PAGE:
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VICTORIA - Now that contract negotiations with British Columbia teachers have reached the next phase with an 89 per strike mandate, the education minister says he's looking forward to seeing contract demands from the union. Peter Fassbender said Friday government negotiators have been essentially negotiating with themselves because their offer is the only one on the table. But B.C. Teachers' Federation president Jim Iker said the union tabled its demands almost a year ago, asking for wage increases that include cost-of-living adjustments and salary catch-ups to other provinces. The contract demands also call for smaller class sizes and more specialist teachers.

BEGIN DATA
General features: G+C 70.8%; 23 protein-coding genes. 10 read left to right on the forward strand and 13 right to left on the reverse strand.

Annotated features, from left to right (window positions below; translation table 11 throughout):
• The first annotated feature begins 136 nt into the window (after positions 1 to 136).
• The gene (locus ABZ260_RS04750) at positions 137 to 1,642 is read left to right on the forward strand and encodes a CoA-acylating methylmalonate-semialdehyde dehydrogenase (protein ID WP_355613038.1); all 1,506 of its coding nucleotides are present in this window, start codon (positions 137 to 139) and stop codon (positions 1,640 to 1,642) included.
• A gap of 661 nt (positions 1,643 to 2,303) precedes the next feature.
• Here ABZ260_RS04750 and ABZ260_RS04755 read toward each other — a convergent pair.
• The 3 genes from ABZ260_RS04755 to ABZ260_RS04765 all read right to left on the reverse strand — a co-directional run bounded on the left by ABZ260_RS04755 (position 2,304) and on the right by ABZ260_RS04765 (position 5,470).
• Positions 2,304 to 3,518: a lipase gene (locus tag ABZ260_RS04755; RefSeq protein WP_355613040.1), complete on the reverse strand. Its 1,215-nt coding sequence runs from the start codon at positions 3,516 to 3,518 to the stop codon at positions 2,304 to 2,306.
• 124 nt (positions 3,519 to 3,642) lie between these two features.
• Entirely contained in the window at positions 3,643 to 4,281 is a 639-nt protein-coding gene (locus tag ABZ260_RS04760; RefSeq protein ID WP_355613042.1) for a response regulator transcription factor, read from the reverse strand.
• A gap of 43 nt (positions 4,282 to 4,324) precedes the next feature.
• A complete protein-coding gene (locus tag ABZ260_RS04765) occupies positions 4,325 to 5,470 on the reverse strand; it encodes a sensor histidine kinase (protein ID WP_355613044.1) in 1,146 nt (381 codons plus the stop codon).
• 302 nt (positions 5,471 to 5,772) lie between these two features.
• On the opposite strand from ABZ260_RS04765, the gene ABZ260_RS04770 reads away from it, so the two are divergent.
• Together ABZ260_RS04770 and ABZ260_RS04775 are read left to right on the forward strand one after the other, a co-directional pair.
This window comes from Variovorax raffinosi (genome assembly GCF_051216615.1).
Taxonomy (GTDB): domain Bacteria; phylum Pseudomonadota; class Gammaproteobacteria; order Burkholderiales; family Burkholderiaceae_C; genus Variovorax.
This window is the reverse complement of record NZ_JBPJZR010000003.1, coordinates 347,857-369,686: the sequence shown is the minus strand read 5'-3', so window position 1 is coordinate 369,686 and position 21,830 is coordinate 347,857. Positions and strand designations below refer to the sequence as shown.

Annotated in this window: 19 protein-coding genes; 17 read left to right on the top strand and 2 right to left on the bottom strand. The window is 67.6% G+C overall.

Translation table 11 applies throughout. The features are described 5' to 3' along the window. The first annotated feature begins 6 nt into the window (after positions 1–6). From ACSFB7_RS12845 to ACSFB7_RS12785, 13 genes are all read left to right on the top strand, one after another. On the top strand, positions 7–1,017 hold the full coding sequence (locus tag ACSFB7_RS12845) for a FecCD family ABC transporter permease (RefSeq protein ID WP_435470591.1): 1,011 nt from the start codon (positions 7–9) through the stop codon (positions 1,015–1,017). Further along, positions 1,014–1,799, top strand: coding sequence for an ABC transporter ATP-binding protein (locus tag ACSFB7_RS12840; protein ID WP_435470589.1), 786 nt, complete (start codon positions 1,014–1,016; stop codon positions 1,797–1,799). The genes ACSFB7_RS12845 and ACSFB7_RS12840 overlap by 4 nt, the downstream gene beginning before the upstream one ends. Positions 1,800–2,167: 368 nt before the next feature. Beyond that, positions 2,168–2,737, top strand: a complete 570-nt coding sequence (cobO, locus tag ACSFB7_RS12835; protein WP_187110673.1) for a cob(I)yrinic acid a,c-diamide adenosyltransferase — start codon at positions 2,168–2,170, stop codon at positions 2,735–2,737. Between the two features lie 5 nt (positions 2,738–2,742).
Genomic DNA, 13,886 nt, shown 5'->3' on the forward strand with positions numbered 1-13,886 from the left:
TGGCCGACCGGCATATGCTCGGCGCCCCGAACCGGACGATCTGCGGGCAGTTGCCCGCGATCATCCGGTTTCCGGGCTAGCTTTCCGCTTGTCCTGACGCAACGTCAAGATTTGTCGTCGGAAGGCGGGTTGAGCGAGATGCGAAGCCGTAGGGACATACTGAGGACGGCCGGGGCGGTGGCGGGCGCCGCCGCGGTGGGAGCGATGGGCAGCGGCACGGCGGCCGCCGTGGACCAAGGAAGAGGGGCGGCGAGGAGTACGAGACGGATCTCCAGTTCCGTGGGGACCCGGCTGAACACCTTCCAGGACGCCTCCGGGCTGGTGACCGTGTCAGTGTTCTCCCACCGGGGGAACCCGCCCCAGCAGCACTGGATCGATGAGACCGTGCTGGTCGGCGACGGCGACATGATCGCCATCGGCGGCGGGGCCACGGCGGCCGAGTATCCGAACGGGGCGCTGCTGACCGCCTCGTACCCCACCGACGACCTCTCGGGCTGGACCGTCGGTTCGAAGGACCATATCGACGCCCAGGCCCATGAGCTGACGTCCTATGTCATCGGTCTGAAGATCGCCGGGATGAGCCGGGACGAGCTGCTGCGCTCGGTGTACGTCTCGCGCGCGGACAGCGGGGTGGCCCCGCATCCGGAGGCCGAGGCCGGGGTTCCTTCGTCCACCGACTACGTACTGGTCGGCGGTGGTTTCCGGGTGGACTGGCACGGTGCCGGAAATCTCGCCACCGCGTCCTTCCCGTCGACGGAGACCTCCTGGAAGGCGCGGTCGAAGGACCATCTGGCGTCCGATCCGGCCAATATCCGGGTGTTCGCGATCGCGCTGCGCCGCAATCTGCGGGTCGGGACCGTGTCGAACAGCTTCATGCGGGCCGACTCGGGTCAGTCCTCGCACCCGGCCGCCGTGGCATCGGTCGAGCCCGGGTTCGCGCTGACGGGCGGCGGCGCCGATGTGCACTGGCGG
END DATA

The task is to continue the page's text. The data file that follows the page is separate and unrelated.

PRETORIA, South Africa - In a day of potentially damaging testimony, a former girlfriend of Oscar Pistorius said at his murder trial Friday that he once shot his gun out of a car sunroof and later cheated on her with the woman he killed last year. And a security guard recalled the athlete telling him everything was "fine" after neighbours reported gunshots coming from Pistorius' house on the night of her death. Prosecutors say he intentionally killed Reeva Steenkamp during an argument, but he insists it was a mistake, and that he fired through the locked toilet door in his bathroom believing an intruder was behind it. Moments later, Baba said, Pistorius phoned him back, started crying and didn't say anything and then the line went dead.